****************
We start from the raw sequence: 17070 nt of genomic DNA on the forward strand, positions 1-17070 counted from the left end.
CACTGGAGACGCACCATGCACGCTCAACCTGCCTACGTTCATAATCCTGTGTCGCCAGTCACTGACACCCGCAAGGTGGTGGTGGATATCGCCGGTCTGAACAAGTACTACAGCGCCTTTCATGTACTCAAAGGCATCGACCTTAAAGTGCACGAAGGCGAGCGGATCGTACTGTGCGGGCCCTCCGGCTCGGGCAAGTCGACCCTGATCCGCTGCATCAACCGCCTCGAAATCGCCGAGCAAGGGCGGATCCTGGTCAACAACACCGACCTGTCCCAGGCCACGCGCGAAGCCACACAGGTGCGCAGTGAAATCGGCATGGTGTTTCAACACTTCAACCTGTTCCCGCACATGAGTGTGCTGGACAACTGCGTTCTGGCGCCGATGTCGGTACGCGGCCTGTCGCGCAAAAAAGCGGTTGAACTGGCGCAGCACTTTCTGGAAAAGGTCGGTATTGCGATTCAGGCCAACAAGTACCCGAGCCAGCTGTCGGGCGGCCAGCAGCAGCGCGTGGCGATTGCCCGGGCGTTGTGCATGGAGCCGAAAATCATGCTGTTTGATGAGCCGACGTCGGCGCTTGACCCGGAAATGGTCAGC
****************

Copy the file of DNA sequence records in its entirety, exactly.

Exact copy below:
We start from the raw sequence: 17070 nt of genomic DNA on the forward strand, positions 1-17070 counted from the left end.
CACTGGAGACGCACCATGCACGCTCAACCTGCCTACGTTCATAATCCTGTGTCGCCAGTCACTGACACCCGCAAGGTGGTGGTGGATATCGCCGGTCTGAACAAGTACTACAGCGCCTTTCATGTACTCAAAGGCATCGACCTTAAAGTGCACGAAGGCGAGCGGATCGTACTGTGCGGGCCCTCCGGCTCGGGCAAGTCGACCCTGATCCGCTGCATCAACCGCCTCGAAATCGCCGAGCAAGGGCGGATCCTGGTCAACAACACCGACCTGTCCCAGGCCACGCGCGAAGCCACACAGGTGCGCAGTGAAATCGGCATGGTGTTTCAACACTTCAACCTGTTCCCGCACATGAGTGTGCTGGACAACTGCGTTCTGGCGCCGATGTCGGTACGCGGCCTGTCGCGCAAAAAAGCGGTTGAACTGGCGCAGCACTTTCTGGAAAAGGTCGGTATTGCGATTCAGGCCAACAAGTACCCGAGCCAGCTGTCGGGCGGCCAGCAGCAGCGCGTGGCGATTGCCCGGGCGTTGTGCATGGAGCCGAAAATCATGCTGTTTGATGAGCCGACGTCGGCGCTTGACCCGGAAATGGTCAGC